Pharmacokinetics of drugs may differ between small and large mammals (including humans); therefore, drug testing in animal models must be carefully designed. Sprague-Dawley rats were used in cardiac experiments, during which the lopinavir concentration in serum had to match human therapeutic levels (4-10 μg/mL). Lopinavir was administered as a co-formulated drug of lopinavir and ritonavir. It was found that after a single administration of a standard human peroral dose (lopinavir 13.3 mg/kg of body weight), the serum concentration of lopinavir was only one-tenth of the target level. It remained below the minimum target level even after 10-fold the standard dose was administered. After initial pilot tests, a dose escalation study was conducted with oral doses 10- and 15-fold the standard clinical dose of lopinavir (i.e. 133 and 200 mg/kg, respectively). A second administration 2 h later effectively increased and maintained higher concentrations during the experimental ischaemia and reperfusion periods. A dose-dependent increase in serum concentration of the drug was observed. Thus, the target therapeutic serum level of lopinavir in the rats was achieved by administrating 10- to 15-fold the standard human dose twice, separated by a 2 h interval.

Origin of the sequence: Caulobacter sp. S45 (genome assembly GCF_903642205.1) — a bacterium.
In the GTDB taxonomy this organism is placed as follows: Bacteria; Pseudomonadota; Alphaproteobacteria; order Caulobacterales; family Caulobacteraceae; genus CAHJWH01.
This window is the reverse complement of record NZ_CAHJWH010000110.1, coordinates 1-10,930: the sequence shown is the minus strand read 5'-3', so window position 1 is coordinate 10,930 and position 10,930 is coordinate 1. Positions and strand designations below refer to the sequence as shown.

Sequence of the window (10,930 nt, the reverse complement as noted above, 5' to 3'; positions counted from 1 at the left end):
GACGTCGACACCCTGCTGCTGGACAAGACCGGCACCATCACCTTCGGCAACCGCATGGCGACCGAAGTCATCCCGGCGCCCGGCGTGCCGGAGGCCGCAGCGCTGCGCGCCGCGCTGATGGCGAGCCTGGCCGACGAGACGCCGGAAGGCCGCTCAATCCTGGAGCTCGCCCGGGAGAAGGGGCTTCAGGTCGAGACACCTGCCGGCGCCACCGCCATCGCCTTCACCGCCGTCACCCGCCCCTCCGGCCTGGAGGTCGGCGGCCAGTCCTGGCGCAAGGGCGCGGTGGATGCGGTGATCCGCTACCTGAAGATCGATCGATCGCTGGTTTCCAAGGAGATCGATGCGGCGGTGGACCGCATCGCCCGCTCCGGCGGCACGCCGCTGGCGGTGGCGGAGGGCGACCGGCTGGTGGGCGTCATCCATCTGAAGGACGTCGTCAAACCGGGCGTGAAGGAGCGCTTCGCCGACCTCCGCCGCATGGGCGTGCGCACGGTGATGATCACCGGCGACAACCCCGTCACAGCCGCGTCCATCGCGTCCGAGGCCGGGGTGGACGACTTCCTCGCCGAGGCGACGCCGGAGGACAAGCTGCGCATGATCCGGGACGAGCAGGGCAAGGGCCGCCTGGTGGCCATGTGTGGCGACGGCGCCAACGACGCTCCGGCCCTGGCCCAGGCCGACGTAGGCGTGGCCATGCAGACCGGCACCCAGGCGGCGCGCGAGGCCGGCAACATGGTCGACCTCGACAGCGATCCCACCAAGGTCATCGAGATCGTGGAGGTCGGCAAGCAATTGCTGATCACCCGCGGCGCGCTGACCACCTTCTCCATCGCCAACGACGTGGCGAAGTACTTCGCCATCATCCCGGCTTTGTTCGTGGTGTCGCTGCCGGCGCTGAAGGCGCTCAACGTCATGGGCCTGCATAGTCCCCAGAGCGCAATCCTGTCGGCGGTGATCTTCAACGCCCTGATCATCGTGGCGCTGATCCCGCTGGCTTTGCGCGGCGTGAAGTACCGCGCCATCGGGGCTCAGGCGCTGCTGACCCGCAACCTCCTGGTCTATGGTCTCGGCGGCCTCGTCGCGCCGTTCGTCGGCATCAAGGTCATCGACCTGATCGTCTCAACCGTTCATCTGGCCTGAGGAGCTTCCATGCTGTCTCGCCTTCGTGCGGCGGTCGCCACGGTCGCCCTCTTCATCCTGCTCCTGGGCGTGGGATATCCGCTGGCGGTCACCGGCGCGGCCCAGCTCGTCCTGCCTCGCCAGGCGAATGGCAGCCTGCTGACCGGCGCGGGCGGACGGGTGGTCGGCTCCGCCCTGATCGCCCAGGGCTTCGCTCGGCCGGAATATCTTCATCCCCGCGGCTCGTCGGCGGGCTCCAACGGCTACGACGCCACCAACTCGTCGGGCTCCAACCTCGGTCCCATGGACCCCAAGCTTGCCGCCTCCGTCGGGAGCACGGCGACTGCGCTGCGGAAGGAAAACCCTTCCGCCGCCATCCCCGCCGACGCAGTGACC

|Original language||English (US)|
|Number of pages||5|
|State||Published - Apr 1 2013|
- Animal model
ASJC Scopus subject areas
- Animal Science and Zoology